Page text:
2. the one by the law. and will not keep faith with you. Showing how many treaties and engagements have been made void and of no eﬀect through the faithlessness of princes. and to be so. and he who has known best how to employ the fox has succeeded best. Men judge generally more by the eye than by the hand . yet. because the lion cannot defend himself against snares and the fox cannot defend himself against wolves 1. Those princes who have done great things have held good faith of little account. and have known how to circumvent the intellect of men by craft. religious. and men are so simple. you too are not bound to observe it with them. one judges by the result. greater hatred. and to be a great pretender and dissembler. and religious Every one sees what you appear to be. A. and so subject to present necessities. the other by force. but it is very necessary to appear to have them. A. the second to beasts. upright. not to diverge from the good if he can avoid doing so. It is necessary to know well how to disguise this characteristic. you may be able and know how to change to the opposite. being on the one hand accustomed to obey they do not know how to govern themselves. and especially of princes. When cities or countries are accustomed to live under a prince. In republics there is more vitality. 3. but because the rst is frequently not suﬃcient. few really know what you are. B. ought to choose the fox and the lion. Two ways of contesting. and in the actions of all men. faithful. and those few dare not oppose themselves to the opinion of the many. VII. humane. that he who seeks to deceive will always nd someone who will allow himself to be deceived. and a prince can gain them to himself and secure them much more easily. VIII. X. upright. if compelled. a) For this reason they are very slow to take up arms. A prince ought to take care that he never lets anything slip from his lips that is not replete with the above-named ve qualities A. but with a mind so framed that should you require not to be so. who have the majesty of the state to defend them. It is necessary for him to have a mind ready to turn itself accordingly as the winds and variations of fortune force it. It is unnecessary for a prince to have all the good qualities I have enumerated. VI. the rst method is proper to men. then to know how to set about it. to appear merciful. B. A. C. and in the end have overcome those who have relied on their word. To have them and always to observe them is injurious. it is necessary to have recourse to the second. and more desire for vengeance a) The safest way is to destroy them or to live there. but. which it is not prudent to challenge.2. and that to appear to have them is useful. as I have said above. faithful. Being compelled knowingly to adopt the beast. Necessary for a prince to understand how to avail himself of the beast and the man. IX. humane. Merciful. If men were entirely good this precept would not hold. but because they are bad.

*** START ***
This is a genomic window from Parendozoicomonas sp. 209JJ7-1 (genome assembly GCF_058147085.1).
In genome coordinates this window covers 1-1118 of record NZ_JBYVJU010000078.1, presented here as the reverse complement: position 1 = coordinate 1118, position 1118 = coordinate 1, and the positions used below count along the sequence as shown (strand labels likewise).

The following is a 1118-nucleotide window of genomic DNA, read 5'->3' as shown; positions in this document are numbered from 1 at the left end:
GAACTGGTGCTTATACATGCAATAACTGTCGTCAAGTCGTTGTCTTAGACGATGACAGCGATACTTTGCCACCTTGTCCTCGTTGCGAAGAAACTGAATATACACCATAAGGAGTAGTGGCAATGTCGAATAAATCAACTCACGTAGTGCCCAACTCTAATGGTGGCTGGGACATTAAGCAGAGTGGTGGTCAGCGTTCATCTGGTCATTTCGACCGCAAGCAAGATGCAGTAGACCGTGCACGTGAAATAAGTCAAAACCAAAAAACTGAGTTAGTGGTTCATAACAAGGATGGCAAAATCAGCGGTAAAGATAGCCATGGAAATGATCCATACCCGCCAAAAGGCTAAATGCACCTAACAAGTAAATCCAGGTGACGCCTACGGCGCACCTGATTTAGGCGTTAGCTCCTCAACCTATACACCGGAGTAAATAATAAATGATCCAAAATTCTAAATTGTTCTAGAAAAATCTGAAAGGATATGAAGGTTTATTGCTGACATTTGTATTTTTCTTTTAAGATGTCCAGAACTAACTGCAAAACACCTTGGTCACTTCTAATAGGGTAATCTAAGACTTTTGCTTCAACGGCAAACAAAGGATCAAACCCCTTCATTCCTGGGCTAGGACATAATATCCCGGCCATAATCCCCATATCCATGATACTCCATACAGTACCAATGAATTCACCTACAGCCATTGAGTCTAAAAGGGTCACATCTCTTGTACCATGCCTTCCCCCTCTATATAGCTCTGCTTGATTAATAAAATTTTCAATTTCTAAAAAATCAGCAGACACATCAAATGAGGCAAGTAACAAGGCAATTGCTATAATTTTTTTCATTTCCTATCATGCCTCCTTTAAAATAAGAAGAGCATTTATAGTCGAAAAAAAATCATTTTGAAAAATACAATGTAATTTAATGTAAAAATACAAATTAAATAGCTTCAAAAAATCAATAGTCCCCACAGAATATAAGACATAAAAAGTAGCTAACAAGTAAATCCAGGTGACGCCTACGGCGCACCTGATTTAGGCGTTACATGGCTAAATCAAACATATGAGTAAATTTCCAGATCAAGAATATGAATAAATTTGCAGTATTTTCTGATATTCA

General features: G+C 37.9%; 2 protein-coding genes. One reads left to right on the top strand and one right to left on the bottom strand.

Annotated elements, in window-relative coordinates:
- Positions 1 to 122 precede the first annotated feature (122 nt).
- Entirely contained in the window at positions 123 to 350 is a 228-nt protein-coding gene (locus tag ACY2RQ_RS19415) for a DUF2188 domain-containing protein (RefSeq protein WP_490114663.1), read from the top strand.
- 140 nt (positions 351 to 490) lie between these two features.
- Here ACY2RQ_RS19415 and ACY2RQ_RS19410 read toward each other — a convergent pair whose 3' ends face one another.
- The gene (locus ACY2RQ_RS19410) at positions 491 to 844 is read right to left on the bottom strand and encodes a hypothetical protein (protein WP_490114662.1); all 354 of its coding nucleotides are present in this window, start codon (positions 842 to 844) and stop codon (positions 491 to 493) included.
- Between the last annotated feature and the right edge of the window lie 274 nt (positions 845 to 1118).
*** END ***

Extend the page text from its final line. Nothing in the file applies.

B. but he ought to question them upon everything. and giving to them only the liberty of speaking the truth to him. has not told him the truth. XIII. or is so often changed by varying opinions that he falls into contempt. A. and afterwards a patient listener concerning the things of which he inquired. he ought to be a constant inquirer. He who does otherwise is either overthrown by atterers. whencesoever they come. he ought rather to discourage every one from oﬀering advice unless he asks it. . unless by chance he has yielded his aﬀairs entirely to one person who happens to be a very prudent man. on learning that any one. ought always to take counsel. but. A prince who is not wise himself will never take good advice. A wise prince ought to hold a third course by choosing the wise men in his state.XI. are born of the wisdom of the prince. on any consideration. therefore. and listen to their opinions. however. and afterwards form his own conclusions. A. also. and then only of those things of which he inquires. nor will he know how to unite them. A prince. he should let his anger be felt. and not the wisdom of the prince from good counsels. But if a prince who is not experienced should take counsel from more than one he will never get united counsels. but only when he wishes and not when others wish. It must be inferred that good counsels. and of none others. XII.